Apollo'phanes (*)Apollofa/nhs), a native of Seleuceia, and physician to Antiochus the Great, king of Syria, B. C. 223-187, with whom, as appears from Polybius (5.56, 58), he possessed considerable influence. Mead, in his Dissert. de Nummis quibusdam a Smyrnaeis in Medicorum Honorem percussis, Lond. 1724, 4to., thinks that two bronze coins, struck in honour of a person named Apollophanes, refer to the physician of this name; but this is now generally considered to be a mistake. (See Dict. of Ant. s. v. Medicus.) A physician of the same name is mentioned by several ancient medical writers. (Fabricius, Bibl. Gr. vol. xiii. p. 76, ed. vet.; C. G. Kühn, Additam. ad Elenchum Medicorum Veterum a Jo. A. Fabricio, &c, exhibitum, Lips. 4to., 1826. Fascic. iii. p. 8.) [W.A
Eucleides 5. The brother of Cleomenes III. king of Sparta. He commanded a division of the forces of the latter at the battle of Seliasia, B. C. 223, and by his unskilful tactics in a great degree brought about the defeat of the Lacedaemonians. He fell with the whole of the wing which he commanded. (Plb. 2.65, 67, 68; Plut. Philop. p. 358, Arat. p. 1046, Cleom. pp. 809, 818.) [C.P.M]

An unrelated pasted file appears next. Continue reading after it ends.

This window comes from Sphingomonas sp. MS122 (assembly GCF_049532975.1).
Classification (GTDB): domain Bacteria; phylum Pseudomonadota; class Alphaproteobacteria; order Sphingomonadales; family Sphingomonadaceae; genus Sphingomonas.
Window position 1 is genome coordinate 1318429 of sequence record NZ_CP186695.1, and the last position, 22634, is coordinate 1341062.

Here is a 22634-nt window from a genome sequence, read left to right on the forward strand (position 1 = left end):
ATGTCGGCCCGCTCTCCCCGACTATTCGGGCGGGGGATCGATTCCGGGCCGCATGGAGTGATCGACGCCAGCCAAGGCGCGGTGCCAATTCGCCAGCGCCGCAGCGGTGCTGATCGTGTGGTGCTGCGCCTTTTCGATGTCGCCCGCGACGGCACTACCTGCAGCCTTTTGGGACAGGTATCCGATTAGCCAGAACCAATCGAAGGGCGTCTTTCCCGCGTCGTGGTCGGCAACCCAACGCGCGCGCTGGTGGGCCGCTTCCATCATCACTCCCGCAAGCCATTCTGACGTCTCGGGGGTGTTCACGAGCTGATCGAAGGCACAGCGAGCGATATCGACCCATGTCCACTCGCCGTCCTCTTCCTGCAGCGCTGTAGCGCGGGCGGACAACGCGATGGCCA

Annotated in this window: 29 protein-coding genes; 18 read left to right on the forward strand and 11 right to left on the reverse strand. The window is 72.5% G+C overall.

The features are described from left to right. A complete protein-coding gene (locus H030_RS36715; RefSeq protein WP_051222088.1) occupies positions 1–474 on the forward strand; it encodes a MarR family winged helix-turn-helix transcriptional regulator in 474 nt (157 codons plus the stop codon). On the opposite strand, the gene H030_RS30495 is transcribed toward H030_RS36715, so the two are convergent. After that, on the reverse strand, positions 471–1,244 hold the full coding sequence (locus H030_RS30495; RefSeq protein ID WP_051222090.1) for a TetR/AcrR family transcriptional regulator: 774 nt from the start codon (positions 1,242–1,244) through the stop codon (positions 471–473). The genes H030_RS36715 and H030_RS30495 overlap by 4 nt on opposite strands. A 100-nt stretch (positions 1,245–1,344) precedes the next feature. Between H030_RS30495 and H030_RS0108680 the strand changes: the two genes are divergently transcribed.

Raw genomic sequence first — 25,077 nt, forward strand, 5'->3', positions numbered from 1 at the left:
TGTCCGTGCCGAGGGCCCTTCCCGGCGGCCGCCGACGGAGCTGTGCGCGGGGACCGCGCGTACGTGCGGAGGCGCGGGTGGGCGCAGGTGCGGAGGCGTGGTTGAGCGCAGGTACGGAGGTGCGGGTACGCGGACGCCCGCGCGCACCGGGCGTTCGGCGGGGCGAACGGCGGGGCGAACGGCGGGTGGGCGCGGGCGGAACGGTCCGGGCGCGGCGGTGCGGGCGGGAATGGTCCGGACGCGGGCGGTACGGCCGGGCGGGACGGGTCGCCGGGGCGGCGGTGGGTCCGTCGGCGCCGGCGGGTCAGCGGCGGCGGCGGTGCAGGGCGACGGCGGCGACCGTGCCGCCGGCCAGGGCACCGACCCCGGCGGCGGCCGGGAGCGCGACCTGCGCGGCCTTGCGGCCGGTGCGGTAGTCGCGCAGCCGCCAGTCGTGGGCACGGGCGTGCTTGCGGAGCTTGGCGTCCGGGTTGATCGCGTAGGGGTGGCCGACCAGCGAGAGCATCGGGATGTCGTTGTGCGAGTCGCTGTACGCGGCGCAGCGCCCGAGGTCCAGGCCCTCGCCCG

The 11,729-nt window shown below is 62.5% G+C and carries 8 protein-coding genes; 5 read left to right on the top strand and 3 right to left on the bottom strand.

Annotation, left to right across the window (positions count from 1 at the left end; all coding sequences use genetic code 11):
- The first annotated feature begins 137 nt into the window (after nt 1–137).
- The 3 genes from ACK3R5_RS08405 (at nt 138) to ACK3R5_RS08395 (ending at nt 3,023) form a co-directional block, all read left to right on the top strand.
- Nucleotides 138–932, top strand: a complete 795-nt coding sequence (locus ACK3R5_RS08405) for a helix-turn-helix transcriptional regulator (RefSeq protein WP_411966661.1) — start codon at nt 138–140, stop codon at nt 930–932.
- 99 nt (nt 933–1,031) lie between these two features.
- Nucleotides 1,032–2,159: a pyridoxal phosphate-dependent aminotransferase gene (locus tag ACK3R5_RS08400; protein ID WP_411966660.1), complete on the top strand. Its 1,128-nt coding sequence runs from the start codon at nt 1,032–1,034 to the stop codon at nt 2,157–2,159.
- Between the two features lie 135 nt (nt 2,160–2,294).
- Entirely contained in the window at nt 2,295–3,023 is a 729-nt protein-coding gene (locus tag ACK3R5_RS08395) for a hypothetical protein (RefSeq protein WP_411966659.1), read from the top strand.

er, when his son was curule aedile, the Sicilians attested their gratitude towards him by sending an ample supply of corn to Rome. (Liv. 33.42.) In B. C. 225, the war with the Cisalpine Gauls broke out, of which, in the opinion of Polybius (l.c.), the agrarian law of Flaminius was the cause and origin; for the Gauls in the north of Italy, he says, had become convinced that it was the object of the Romans to expel them from their scats, or to annihilate them. In the third year of ths war, B. C. 223, C. Flaminius was consul with P. Furius Philus, and both consuls marched to the north of Italy. No sooner had they set out than the aristocratic party at Rome devised a means for depriving Flaminius of his office: they declared that the consular election was not valid on account of some fault in the auspices; and a letter was forthwith sent to the camp of the consuls, with orders to return to Rome. But as all preparations had been made for a great battle against the Insubrians on the Addua
Hermeias 2. A Carian by birth, who had raised himself to be the favourite and chief minister of Seleucus Ceraunus, and was left at the head of affairs in Syria by that monarch when he set out on the expedition across the Taurus, in the course of which he met with his death, B. C. 223. That event placed Hermeias in the possession of almost undisputed power, the young king, Antiochus III., being then only in his 15th year; and his jealous and grasping disposition led him to remove as far as possible all competitors for power. The formidable revolt of Molon and Alexander in the eastern provinces of the kingdom seemed to demand all the attention of Antiochus, but Hermeias persuaded him to confide the conduct of the army sent against the insurgents to his generals, Xenon and Theodotus, while he advanced in person to attack Coele-Syria. Here, however, the king met with a complete repulse, while the army sent against Molon was totally defeated by that general, who made himself master in con